Mapping

How a small, hand-drawn Vancouver map sold at auction for $24,000

Brian Grant Duff from All Nations Stamp and Coin explains the controversial land claim made by Irish settler Sam Greer on what is today known as Kits Beach
  • Jun 02, 2017
  • 649 words
  • 3 minutes
Close up image of the Sam Greer's hand drawn letter and land claim. The claim would have included all of what is now Kits Beach and Kits Point (not Vanier Park). Expand Image

The harsh Canadian frontier, a sketchy land claim, a stubborn settler and a shoot-out.

That’s just scratching the surface of the story behind the historic map of Vancouver’s Kitsilano neighbourhood that sold for an astonishing $24,000 at an All Nations Stamp and Coin auction on May 20. Initially estimated to go for $5,000, the 1884 hand drawn map is a land claim for the area now known as Kits Beach. Canadian Geographic spoke to Brian Grant Duff from All Nations Stamp and Coin for some insight into the map’s tumultuous past.

Where does this map come from?

It’s a land claim. It’s part of a little group of letters, of which this is the fourth, and it has a hand drawn map with it. The Sam Greer letters are part of a collection from Gerald E. Wellburn, who gathered historical documents of Canada, Great Britain and British Columbia.

Who was Sam Greer?

Greer, or “Gritty,” was an early farmer who came to the Cariboo region from Northern Ireland during Vancouver’s Gold Rush. Today, he’s probably mostly known for his pretty rough, long and controversial battle with the CPR and for his daughter, Jessie Columbia Hall, who was a famous socialite after his death in 1925.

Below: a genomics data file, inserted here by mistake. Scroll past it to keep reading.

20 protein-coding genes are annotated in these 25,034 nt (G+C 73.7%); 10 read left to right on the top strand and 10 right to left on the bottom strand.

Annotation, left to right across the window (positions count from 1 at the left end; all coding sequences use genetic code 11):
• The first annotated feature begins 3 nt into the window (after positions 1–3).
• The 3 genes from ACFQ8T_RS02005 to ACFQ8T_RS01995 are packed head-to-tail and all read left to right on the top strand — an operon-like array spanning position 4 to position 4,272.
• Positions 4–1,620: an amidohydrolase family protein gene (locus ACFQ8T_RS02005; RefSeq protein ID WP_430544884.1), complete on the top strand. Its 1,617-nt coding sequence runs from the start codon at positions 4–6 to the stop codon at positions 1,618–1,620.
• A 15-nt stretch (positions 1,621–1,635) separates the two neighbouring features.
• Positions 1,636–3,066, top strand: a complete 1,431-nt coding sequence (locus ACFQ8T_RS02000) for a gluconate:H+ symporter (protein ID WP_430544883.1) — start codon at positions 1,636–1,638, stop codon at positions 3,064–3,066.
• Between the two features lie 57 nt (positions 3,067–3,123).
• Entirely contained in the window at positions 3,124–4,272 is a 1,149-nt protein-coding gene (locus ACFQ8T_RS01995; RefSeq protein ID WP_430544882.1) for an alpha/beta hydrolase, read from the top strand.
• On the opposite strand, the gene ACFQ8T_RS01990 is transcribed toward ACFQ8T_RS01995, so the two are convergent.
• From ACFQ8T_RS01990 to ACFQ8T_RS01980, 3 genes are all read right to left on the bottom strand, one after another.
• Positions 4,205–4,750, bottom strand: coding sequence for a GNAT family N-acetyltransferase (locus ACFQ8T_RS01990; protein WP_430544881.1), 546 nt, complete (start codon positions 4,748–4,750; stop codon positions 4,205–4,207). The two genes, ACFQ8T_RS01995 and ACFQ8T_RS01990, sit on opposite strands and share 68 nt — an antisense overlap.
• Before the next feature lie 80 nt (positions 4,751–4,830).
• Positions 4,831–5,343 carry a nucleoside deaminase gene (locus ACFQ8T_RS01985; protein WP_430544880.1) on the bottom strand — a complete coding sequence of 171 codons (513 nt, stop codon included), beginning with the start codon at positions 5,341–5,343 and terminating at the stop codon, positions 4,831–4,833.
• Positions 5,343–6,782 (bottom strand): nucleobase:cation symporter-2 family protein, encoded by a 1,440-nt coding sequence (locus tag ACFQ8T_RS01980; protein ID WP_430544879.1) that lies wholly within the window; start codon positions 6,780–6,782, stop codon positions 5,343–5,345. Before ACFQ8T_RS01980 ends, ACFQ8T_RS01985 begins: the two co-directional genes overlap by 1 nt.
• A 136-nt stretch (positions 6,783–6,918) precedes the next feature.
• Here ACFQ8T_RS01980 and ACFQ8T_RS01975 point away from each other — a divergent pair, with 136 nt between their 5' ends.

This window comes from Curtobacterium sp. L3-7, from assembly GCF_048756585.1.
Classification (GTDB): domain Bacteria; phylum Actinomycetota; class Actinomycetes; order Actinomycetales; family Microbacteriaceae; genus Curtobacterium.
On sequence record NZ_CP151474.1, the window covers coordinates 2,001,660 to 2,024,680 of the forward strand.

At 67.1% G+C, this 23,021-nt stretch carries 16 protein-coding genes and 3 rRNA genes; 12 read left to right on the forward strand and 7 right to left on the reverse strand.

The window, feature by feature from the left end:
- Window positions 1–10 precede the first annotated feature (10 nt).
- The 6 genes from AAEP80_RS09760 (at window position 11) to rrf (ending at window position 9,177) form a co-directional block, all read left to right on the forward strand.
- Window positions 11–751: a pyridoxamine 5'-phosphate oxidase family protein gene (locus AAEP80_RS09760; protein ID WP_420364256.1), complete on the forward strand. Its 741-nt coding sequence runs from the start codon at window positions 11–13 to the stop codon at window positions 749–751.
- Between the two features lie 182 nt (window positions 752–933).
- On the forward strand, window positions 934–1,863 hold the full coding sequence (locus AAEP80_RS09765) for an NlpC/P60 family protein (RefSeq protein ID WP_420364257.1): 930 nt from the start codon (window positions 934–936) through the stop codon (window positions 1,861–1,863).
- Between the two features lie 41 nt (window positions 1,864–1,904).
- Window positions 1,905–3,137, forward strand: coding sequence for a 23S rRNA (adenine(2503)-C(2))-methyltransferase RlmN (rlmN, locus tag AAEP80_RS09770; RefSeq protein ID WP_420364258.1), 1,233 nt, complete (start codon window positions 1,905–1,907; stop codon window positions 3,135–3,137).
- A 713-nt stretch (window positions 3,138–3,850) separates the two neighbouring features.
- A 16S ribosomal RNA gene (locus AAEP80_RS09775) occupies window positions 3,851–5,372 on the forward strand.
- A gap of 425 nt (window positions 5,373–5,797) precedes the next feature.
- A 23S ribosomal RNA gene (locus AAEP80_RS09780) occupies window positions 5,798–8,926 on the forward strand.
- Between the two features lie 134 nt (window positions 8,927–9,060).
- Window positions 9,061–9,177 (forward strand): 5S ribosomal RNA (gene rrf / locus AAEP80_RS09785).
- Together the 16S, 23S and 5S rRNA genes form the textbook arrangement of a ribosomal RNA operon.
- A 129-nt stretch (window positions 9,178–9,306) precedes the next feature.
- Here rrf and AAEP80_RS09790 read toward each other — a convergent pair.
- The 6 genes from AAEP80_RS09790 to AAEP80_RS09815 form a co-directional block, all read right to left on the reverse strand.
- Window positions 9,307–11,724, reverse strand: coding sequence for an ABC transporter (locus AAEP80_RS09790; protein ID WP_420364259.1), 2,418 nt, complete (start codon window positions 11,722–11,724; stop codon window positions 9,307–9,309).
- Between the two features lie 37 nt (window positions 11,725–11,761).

Why is this map so controversial?

What Sam Greer was trying to do with this letter was retroactively support his land claim. According to Greer, he bought some land in 1882, but he could not settle on it because two Indigenous men and their wives were already using the land and it was technically owned by the province. In spite of that, Greer hired an agent named McTiernan to buy their dwellings. McTiernan had one of them sign over his dwelling to Greer; however, the other man did not sign over his dwelling, and subsequently died. Greer was definitely in the wrong when he acquired the land, and the controversy then played out for the rest of his life.

How did the CPR become involved? 

The land was given to the Canadian Pacific Railway in 1885, and Greer resisted in a number of ways — tearing up railway ties, putting up fences, fending them off with an axe and another time firing his shotgun at the sheriff and deputy and wounding them. He was arrested several times for resisting the CPR, and served some time in New Westminster at the British Columbia Penitentiary. It gives you an idea of the frontier life.

What finally happened to the land? 

Greer fought for the rights to the land until he died in 1925, but he never did get the title. The interesting thing is that the area never really got developed by anyone. Maybe if it had, we wouldn’t have Kits Beach today.

On the origin of the name “Kitsilano”

It’s interesting. It used to be called “Greer’s Beach” but the city later asked Johnathan Miller, Vancouver’s first postmaster and a former Gastown lawman, what he thought the area should be changed to. He approached a local Squamish chief to ask what they called it, and they said Khatsahlano, so they named it Kitsilano [an Anglicization of the traditional name].

The final letter from Greer is set to be auctioned off as part of a Canada 150 auction on July 1. This interview has been edited and condensed for clarity. 

Expand Image
A 180-degree view of Kitsilano Beach. (Photo: Rwerner at the English language Wikipedia [GFDL (http://www.gnu.org/copyleft/fdl.html), via Wikimedia Commons)

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